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ART OF FARRIERY
A BRIEF SURVEY OF THE RISE AND PRO.
GRESS OF THE VETERINARY ART.
The veterinary art appears to be of considerable antiquity. Among the Greeks, the philosophic Xenophon did not esteem the subiect unworthy of his attention. His work (De re Equestri), proves that the study of the horse was held to be of considerable importance by many great men even in those days. When the glory of Greece had declined, and imperial Rome had snatched the laurel of victory from her brow, we find the subject became more general; and among the many authors treating on it figure the names of Varro and Virgil, who flourished in the age of Augustus, the golden period of Roman literature. A treatise by Columella, (entitled De re Rustica), is particularly devoted to the subject: he wrote in the time of Claudius.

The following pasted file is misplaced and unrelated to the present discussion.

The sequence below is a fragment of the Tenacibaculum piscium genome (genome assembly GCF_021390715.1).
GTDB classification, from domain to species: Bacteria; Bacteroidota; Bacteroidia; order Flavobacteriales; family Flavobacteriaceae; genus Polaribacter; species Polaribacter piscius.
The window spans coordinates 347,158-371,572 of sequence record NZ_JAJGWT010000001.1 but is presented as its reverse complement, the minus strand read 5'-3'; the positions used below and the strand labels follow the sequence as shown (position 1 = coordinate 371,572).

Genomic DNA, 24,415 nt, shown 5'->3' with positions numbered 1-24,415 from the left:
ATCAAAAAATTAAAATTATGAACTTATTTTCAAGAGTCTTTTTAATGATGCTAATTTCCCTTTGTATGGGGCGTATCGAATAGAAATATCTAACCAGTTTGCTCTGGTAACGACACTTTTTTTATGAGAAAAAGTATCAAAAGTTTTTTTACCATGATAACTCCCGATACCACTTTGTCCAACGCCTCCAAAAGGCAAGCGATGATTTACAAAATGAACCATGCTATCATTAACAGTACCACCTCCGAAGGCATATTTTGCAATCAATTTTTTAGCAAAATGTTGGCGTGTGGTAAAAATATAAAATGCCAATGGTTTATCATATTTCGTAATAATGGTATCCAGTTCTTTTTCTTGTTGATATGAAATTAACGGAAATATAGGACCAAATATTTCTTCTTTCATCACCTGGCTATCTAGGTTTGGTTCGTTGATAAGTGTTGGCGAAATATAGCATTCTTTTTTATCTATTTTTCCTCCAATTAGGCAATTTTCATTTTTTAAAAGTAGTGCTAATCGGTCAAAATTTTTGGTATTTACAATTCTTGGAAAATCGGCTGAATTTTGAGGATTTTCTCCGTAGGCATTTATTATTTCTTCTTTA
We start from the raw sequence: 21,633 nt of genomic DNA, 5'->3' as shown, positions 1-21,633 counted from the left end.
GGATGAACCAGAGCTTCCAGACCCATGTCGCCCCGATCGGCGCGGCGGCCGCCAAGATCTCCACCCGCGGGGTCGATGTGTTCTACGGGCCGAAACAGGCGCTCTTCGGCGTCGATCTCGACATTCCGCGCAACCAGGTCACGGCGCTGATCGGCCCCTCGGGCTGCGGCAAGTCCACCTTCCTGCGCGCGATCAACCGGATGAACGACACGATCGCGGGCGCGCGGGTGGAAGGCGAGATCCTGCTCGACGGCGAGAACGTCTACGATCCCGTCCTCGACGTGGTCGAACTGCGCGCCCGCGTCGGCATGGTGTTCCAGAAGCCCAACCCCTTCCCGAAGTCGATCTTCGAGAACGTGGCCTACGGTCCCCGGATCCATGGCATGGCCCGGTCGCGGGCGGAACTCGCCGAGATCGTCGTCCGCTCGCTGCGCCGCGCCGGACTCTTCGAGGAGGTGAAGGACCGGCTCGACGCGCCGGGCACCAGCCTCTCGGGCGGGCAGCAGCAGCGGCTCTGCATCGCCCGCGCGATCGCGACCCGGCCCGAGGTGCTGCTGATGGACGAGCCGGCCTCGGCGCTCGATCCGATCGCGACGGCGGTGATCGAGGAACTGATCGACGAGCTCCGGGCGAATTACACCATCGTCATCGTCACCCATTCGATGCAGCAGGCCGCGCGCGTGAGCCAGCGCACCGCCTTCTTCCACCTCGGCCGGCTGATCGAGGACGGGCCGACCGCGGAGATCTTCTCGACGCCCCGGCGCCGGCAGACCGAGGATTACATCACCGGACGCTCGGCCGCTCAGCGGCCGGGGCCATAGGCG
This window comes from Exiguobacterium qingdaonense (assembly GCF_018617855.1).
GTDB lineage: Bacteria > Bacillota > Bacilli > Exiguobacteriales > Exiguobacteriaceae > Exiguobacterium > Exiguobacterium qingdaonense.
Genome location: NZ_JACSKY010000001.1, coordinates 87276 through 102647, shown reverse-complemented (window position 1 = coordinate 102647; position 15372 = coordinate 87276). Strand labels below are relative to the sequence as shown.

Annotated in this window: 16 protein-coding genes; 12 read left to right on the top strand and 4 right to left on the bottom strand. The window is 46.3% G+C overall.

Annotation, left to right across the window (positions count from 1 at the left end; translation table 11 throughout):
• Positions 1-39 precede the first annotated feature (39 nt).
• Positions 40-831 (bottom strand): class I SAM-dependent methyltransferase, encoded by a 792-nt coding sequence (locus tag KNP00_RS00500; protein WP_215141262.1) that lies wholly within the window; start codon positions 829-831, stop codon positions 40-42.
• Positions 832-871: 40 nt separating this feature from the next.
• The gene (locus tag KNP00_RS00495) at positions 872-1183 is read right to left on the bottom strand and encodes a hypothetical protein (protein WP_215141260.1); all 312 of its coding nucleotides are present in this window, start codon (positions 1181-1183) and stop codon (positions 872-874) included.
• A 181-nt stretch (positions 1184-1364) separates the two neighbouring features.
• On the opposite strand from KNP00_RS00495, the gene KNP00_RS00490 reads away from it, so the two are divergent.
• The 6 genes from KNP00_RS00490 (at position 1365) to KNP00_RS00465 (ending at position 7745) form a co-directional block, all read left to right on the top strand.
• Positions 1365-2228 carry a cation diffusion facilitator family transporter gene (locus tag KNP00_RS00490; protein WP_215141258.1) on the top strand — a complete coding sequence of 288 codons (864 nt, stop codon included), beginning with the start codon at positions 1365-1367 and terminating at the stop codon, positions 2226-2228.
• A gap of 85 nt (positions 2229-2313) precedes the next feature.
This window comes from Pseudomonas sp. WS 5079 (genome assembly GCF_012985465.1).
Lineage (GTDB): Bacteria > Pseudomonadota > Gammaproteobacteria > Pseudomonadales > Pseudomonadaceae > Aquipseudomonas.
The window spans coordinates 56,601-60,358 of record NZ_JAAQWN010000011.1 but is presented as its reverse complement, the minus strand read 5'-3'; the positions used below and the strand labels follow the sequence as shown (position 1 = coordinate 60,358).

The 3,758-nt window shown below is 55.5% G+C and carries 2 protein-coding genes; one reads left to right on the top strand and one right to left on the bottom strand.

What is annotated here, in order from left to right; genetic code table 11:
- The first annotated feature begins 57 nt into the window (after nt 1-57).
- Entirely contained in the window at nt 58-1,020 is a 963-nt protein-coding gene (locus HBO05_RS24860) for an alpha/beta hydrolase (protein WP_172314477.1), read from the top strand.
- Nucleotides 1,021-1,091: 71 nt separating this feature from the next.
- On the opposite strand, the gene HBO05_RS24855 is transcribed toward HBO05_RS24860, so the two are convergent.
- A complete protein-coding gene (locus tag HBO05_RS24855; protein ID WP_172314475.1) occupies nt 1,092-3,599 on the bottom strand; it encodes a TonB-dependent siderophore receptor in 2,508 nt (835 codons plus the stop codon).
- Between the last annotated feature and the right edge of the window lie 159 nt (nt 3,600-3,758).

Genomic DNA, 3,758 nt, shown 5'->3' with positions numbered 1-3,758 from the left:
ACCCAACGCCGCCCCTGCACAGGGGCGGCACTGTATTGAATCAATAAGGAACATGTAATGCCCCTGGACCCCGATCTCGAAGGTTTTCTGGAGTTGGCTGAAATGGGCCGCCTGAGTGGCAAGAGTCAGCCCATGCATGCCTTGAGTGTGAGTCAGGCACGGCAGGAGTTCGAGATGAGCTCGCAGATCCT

Nothing, however, of importance on the subject appeared till Vegetius, in the latter part of the third century, embodied in his writings all that could be culled from both Greek and Roman authors; and so ably had he treated on this head that for ages it was re